Cities

Pune – one of India’s best smart cities leads with citizen engagement and top technology

Last year, India announced a list of the country’s actual and potential “98 Smart Cities”. Each city received funding to help accelerate their adoption of IoT technology and to improve quality of life for residents by optimizing and upgrading business and municipal infrastructure. Pune, India, was an obvious candidate. Already a manufacturing powerhouse, a higher education center, and IT hub, Pune was on the fast track to becoming a world-class smart city. One factor that makes Pune’s smart city approach stand out is its citizen engagement, with projects ranging from traffic management to empowering disadvantaged youth.
Cities
Smart inside and out – In many ways, the smart city concept is simply good urban planning that incorporates both advances in digital technology and new thinking in the age-old city concepts of relationships, community, environmental sustainability, participatory democracy, good governance and transparency.
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Erstellt am 25.04.2018

“The urban population in India is one of the fastest growing in the world. 30% of citizens currently live in urban areas, and this is expected to reach 40% by 2030. The government is focused on building new housing complexes, airports, malls, railway stations, and harbors.”

Ravi Kirpalani, CEO, thyssenkrupp India

India knows a smart thing when it sees it

As India’s population grows, cities increasingly take on the burden of that growth. The upside: cities are developing into centers for business, innovation, diverse lifestyles, and higher living standards. Yet, in many cities a downside remains: poor infrastructure. Services to address citizens’ needs simply can’t keep up with the growing demands.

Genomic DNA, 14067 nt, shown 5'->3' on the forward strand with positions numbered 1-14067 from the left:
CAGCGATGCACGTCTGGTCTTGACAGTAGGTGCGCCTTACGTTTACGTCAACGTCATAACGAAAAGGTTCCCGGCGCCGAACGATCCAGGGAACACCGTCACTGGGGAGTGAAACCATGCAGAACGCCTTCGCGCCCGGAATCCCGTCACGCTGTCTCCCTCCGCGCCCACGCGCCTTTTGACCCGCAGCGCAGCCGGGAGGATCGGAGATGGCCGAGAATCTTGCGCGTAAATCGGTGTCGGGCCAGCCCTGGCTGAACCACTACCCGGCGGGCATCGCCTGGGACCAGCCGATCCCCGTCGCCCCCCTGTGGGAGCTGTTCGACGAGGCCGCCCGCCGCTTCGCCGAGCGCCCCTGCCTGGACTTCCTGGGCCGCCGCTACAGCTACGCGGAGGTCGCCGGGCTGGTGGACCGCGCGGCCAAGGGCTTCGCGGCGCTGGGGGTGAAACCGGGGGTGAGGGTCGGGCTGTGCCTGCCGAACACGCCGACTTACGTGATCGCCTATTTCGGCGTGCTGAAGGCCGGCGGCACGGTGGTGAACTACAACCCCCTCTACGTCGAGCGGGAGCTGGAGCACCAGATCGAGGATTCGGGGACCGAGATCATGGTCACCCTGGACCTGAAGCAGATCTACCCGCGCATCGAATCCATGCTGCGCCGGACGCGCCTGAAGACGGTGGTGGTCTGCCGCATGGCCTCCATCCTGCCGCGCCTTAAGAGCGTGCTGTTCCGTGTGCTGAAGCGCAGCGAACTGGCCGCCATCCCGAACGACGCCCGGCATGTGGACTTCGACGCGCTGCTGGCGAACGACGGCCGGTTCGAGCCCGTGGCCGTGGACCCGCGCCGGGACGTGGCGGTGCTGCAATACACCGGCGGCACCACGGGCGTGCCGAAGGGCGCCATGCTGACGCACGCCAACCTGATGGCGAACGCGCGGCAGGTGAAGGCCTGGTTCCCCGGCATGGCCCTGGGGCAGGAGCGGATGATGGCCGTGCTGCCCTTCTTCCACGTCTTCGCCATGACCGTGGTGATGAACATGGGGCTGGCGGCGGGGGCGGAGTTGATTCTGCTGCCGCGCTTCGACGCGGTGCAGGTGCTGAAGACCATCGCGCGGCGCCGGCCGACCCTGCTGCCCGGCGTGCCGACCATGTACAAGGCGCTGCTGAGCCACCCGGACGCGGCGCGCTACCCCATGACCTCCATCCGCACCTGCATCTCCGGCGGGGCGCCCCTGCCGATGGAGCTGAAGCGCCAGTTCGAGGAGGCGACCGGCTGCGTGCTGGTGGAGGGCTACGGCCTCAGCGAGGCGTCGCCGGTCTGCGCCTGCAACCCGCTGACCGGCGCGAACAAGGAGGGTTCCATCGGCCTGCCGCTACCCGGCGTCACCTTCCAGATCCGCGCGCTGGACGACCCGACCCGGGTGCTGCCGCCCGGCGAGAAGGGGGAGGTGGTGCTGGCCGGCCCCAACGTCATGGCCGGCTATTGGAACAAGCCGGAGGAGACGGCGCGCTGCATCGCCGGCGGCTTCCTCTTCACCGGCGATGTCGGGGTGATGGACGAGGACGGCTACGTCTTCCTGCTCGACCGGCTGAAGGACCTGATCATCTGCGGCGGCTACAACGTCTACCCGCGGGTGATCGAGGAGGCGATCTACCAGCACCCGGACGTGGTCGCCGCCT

So it’s no wonder that India has so firmly embraced the smart city concept. To get the ball rolling, in 2015, India’s government challenged the country’s major cities to compete for funding and recognition by submitting a smart-city development plan. The results were revealed in a list: “98 Smart Cities”. Pune came in second.

The Pune Smart City Development Corporation Ltd (PSCDCL) plans to address current challenges, including mobility, energy efficiency, increasing green cover, slum rehabilitation, bringing digital technology to residents, and empowering underprivileged youth.

 

Pune citizens take smart into their own hands

What’s most interesting is that many ideas for smart projects came from citizens who were keen to improve standards of living. With the rapid growth in Pune over the years, especially in telecommunication, medicine, and education, large numbers have migrated to the city from rural areas. Many, however, live in urban poverty.

Pune claims to have engaged over 60% of the population in the first phase to determine which challenges should be prioritized. The PSCDCL continues to organize citizen engagement meetings twice a month to get feedback on ongoing and proposed projects.

Here’s a look at just a few of the successful projects in which citizen-led input can be clearly felt: